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(SEC403) Building AWS Partner Applications Using IAM Roles | AWS re:Invent 2014


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AWS Identity and Access Management (IAM) roles are powerful primitives you can use to build applications that can access a broad range of data without collecting databases of credentials. This session explains how to model applications that are granted access to large numbers of AWS accounts through the use of IAM roles. It covers advanced role permission modeling and sample implementations.

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(SEC403) Building AWS Partner Applications Using IAM Roles | AWS re:Invent 2014

  1. 1. © 2014, Inc. and its affiliates. All rights reserved. May not be copied, modified, or distributed in whole or in partwithout the express consent of, Inc. November 13, 2014 | Las Vegas SEC403Building AWS Partner Applications Using IAM Roles Bob Van Zant, Bracket Computing
  2. 2. Resources •Code samples: – •IAM policy helper: –
  3. 3. Use cases •Cloud management platform •Log analysis •Cloud spend analysis •Operating across more than one AWS account •Generalized: AWS applications that access other AWS accounts
  4. 4. Anti-patterns •Ask for access key IDand secret access key •Asking users to trust you more than they should –“Create an admin user and send us the creds” •Eager IAM policies –action: *
  5. 5. Requirements •Act within another AWS account •Take on subset of permissions to act within AWS •Cannot be required to persist a secret(s)
  6. 6. AssumeRole API call “Returns a set of temporary security credentials that you can use to access AWS resources that you might not normally have access to.Typically, you use AssumeRolefor cross-account access or federation.”
  7. 7. DescribeInstances example •Given account IDand region •Print instance names and status •Setup required: –IAM role in customer account –Role trust in customer account
  8. 8. To the console
  9. 9. AssumeRole Parameters
  10. 10. Easy ones •Duration: validity period for creds, 900-3600sec –Go shorter with IAM policy variables •RoleArn: The ARN of the role you’re assuming •SerialNumber:For an MFA device –Hardware serial number for gemalto –ARN for virtual •arn:aws:iam::<account id>:mfa/<iamuser> •TokenCode: Code from MFA device
  11. 11. Policy •JSON string with valid IAM policy up to 2048 bytes •Use this to further restrict permissions by scoping down the policy •Imagine a logical and of the role’s policies with this new policy. –i.e. May only be used to restrict access of the role being assumed
  12. 12. To the console
  13. 13. RoleSessionName •Between 2 and 32 characters long •Fairly restrictive character set: –^[w+=,.@-]{2,32}$ •Useful for auditing •Shows up in AWS CloudTraillogs (i.e. name wisely)… session_name= “Hi-Mom” sts_conn.assume_role(role_arn, session_name)
  14. 14. CloudTrail in your account 'requestParameters': { ‘durationSeconds': 2011, 'roleArn': ‘arn:…role/role-name’, 'roleSessionName': ‘Hi-Mom’},
  15. 15. CloudTrail in customer account 'userIdentity': { 'accessKeyId': 'ASIA…', ‘accountId': '111122223333', 'arn': ‘arn:…:assumed-role/ROLE-NAME/Hi-Mom’
  16. 16. Auditing Results Time: 10/31/2014 13:05:19.000 RoleArn:arn:aws:iam::111111111111:role/brkt-readonly RoleSessionName:adm-hub-mani Who:arn:aws:sts::999999999999:assumed-role/prod-brkt-net- hub-web/i-30e01eda Time: 10/31/2014 15:07:59.000 RoleArn:arn:aws:iam::111111111112:role/brkt-readonly RoleSessionName:adm-hub-krishnan Who:arn:aws:sts::999999999999:assumed-role/prod-brkt-net- hub-web/i-56e7e0b8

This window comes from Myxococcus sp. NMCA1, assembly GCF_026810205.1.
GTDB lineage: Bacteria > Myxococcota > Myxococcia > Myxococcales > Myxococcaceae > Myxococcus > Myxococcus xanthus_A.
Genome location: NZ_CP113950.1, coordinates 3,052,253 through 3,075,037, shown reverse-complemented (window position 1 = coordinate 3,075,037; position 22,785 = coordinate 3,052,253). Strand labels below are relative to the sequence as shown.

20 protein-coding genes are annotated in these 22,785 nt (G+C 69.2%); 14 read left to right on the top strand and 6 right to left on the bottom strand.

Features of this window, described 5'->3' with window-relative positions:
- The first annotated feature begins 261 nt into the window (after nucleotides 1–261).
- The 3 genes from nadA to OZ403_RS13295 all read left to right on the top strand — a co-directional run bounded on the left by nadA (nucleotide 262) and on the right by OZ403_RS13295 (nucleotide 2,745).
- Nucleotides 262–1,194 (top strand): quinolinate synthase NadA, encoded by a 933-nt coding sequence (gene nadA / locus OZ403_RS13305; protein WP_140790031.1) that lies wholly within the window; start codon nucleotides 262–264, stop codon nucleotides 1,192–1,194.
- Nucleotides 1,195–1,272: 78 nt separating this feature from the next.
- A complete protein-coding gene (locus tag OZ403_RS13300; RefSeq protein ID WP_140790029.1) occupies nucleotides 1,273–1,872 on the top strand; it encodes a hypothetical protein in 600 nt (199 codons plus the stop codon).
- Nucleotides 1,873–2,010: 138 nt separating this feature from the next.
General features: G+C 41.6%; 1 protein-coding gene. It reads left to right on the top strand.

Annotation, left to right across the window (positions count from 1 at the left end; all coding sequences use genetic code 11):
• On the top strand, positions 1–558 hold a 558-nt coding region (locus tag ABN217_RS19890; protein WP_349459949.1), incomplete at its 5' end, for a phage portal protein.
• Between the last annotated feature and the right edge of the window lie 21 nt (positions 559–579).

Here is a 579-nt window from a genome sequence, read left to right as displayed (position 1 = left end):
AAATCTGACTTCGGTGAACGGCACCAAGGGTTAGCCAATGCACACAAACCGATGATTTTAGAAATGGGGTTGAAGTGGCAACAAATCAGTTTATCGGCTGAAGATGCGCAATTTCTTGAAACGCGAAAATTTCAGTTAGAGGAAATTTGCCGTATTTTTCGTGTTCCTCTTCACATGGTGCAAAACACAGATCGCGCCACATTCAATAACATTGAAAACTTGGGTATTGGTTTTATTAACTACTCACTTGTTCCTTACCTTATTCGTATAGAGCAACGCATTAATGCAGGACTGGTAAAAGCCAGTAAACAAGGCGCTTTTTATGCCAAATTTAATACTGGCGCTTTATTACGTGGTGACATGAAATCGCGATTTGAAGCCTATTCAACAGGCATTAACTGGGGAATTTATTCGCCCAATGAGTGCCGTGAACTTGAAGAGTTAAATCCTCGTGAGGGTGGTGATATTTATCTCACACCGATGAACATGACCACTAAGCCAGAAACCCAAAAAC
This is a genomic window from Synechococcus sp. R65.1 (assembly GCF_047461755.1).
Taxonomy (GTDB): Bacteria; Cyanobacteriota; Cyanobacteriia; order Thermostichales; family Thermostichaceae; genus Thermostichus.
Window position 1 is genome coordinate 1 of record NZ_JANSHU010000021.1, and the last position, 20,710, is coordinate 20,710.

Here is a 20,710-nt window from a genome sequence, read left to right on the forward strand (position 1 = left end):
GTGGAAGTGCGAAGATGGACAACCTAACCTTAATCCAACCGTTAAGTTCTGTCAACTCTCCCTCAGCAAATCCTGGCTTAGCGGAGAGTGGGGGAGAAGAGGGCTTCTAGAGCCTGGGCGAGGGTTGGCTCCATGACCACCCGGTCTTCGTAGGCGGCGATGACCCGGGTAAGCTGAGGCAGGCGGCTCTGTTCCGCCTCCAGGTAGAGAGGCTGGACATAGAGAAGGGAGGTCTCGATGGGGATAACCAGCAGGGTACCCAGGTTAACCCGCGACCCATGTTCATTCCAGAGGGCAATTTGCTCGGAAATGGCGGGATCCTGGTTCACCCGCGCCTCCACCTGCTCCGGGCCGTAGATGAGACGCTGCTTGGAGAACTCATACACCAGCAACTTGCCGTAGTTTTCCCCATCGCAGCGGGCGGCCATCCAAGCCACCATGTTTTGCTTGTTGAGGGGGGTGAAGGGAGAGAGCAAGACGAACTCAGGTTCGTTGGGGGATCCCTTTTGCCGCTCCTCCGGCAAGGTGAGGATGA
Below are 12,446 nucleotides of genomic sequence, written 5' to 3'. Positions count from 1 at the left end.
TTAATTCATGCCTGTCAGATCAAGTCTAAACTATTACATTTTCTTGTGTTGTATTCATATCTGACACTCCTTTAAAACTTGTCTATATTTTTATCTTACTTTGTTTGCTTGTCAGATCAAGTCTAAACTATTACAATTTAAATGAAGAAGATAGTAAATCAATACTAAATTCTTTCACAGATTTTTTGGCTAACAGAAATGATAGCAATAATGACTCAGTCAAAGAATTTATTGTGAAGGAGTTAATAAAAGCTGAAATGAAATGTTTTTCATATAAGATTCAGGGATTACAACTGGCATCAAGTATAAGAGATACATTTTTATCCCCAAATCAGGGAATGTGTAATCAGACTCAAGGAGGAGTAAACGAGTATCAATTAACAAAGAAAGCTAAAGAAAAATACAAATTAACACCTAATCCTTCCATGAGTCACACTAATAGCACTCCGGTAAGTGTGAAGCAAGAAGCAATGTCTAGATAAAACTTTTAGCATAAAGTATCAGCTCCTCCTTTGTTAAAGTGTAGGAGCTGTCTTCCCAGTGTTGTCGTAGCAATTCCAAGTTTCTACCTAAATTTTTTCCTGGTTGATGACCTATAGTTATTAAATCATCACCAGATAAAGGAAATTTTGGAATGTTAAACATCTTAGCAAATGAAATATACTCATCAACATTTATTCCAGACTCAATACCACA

17. 17. Auditing _sourceCategory=AWS_EAGLE | json “eventName", “requestParameters.durationSeconds", “requestParameters.roleArn", “requestParameters.roleSessionName", "userIdentity.arn" | where eventName = "AssumeRole" | where %"requestParameters.roleSessionName" matches "adm-*" •Example Sumo Logic query
  18. 18. ExternalId •A pre-shared secret between you and your customer •String from 2-1224 bytes long •Used to prevent “confused deputy” problem “A confused deputy is a computer program that is innocently fooled by some other party into misusing its authority.”
  19. 19. Let’s confuse the deputy •Assume a cloud management platform •Customers bring their own AWS account
  20. 20. Getting confused
  21. 21. Confusion is imminent
  22. 22. Deputy confused Imageisinpublicdomain.Obtainedfrom
  23. 23. We’ve been owned •Attacker has obtained a login to our platform •Attacker has given a legitimate customer’s AWS ID(the victim’s) instead of his own •Attacker can now use our platform to view and act within the victim’s AWS account. •Oops.
  24. 24. What went wrong? •We never verified that our user owned the AWS account in question •AWS provides the External IDparameters,which lets us do that
  25. 25. Deputy not confused
  26. 26. Prevent that attack •Customer brings 12-digit IDon signup •You generate an external IDand hand to customer •Customer sets up roles and trust, including the external IDyou specified •Attack mitigated –Attacker can only leverage your platform to takeover customer account if they have already compromised the customer account and can modify the trust policy
  27. 27. Are you vulnerable? •Do you allow customers to bring their own account? •Are you using external IDas described here? •If not, your customers are at risk. •It’s your fault.
  28. 28. Complete example
  29. 29. Notch it up •Let’s build our cloud management platform on AWS •Use Amazon EC2 instance profiles to seed access •Instance profile should reference an access policy that is again least privilege •The more privileged an instance, the further from users/attackers it should be
  30. 30. Sample architecture Harder to attack; allow increasing privilege
  31. 31. To the console
  32. 32.